cats vs dogs

The classic cat vs. dog has been going on for many years now. Some consider themselves to be more of a dog person, and many others consider themselves to be a cat person.

For millennia, dogs have scratched and pawed to defend their title as "man's best friend" against feline counterparts. Illinois State University weights in on the longstanding popularity battle between domesticated beasts.

Those hoping cats rule the campus are barking up the wrong tree. Out of 300 surveyed ISU students, 262 prefer dogs over cats.

Senior insurance major Allison Vollmer, owner of a labra-doodle named Lydia and a golden-doodle named Winston, explains why dogs win hearts.

"Dogs do not judge crabby attitudes, clothes or how anyone looks," Vollmer said. "They are so smart and they love to do tricks for you because their sole purpose in life is seemingly to please."

Coming home to her dogs' affection makes Vollmer's collegiate grind worthwhile. She is amazed by their intelligence and reciprocates their unconditional love.

"My dogs are my best friends and I’m not ashamed to admit that because they’re much cooler than any human I know," Vollmer said.

That said, numerous students think cats embody 'purrfection'. Junior biological sciences major Connor Fitzgerald, owner of Macy and Moo, two Devon Rex breeds, appreciates cats' independent tendencies.

"Cats they take care of their own business," Fitzgerald explains. “Most cat owners are able to just get up, travel and leave a large food and water bowl out, whereas dogs need interaction."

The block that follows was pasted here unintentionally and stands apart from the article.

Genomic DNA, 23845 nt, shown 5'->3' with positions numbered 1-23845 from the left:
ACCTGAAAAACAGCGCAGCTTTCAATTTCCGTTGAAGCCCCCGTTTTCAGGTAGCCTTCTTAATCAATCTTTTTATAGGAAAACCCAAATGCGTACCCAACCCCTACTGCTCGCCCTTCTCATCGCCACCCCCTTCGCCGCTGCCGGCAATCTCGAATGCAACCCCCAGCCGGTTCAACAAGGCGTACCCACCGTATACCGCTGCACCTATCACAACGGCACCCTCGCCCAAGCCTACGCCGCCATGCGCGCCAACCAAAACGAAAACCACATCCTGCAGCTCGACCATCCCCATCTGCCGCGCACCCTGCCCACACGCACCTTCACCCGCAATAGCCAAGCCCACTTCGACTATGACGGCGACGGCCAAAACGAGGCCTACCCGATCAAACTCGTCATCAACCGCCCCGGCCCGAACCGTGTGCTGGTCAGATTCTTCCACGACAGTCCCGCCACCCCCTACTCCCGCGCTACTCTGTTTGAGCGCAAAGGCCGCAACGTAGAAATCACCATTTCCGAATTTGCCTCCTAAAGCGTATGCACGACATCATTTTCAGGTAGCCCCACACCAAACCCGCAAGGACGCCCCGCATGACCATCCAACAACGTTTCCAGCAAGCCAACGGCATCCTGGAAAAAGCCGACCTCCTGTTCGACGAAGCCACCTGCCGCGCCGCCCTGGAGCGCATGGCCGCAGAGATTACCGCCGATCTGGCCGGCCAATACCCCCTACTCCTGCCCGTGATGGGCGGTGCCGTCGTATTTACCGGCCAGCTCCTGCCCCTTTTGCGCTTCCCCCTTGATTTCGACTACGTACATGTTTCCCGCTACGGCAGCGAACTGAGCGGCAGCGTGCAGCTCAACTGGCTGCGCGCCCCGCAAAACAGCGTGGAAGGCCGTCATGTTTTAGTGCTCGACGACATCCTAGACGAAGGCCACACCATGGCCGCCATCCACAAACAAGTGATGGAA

Fitzgerald feels that loud dogs are annoying. Junior family and consumer sciences education major Aly Winchester also prefers cats' subtleties.

"Getting affection from cats is sporadic, so it is more rewarding as an owner," Winchester said.

Business professor Alan Cring's feelings for felines are deeper. Attacked by a dog during childhood, Cring has had a bone to pick with dogs ever since.

"Cats fit my personality, are quite clean compared to dogs and, in particular, my cats actually like the food I make," Cring explains.

Cring owns three cats: siblings Manxes Gabriel and Matilda and Phinnaeus. The latter cat Cring adopted from a shelter.

Owner of Emergent Light Studios, he sometimes photographs his cats and has them present for exam grading. Cring jokes that Saturday is "Caturday"

Conversely, family and consumer sciences professor Pamela Morbitzer sometimes brings her dogs to class for relaxation.

At the ISU Childcare Center, she had toddlers prepare interview questions for dog owners. As groups researched, at the end of the project, they made a mural of the dogs they have at home and met. The pictures were more detailed than the paintings at the start of the project.

"The Dog Project was the most successful project I have ever implemented with 2-year-olds," Morbitzer notes.

Junior entrepreneurship and small business major Derek Wilson understands dogs' ability to capture hearts and attention. Furry friends accompany him to outdoor-seating restaurants.

"Chipotle and Meat Heads are both cool with dogs off Main Street," Wilson said. "There's a place by the mall [The Shoppes in College Hills] called Destihl that I have brought my dog to."

Whether one 'appawds' cats or dogs, the debate over which pet is superior forever rolls on.

STUART STALTER is a Features Reporter for The Vidette. He can be contacted at sstalt1@ilstu.edu Follow him on Twitter at @VidetteStuS

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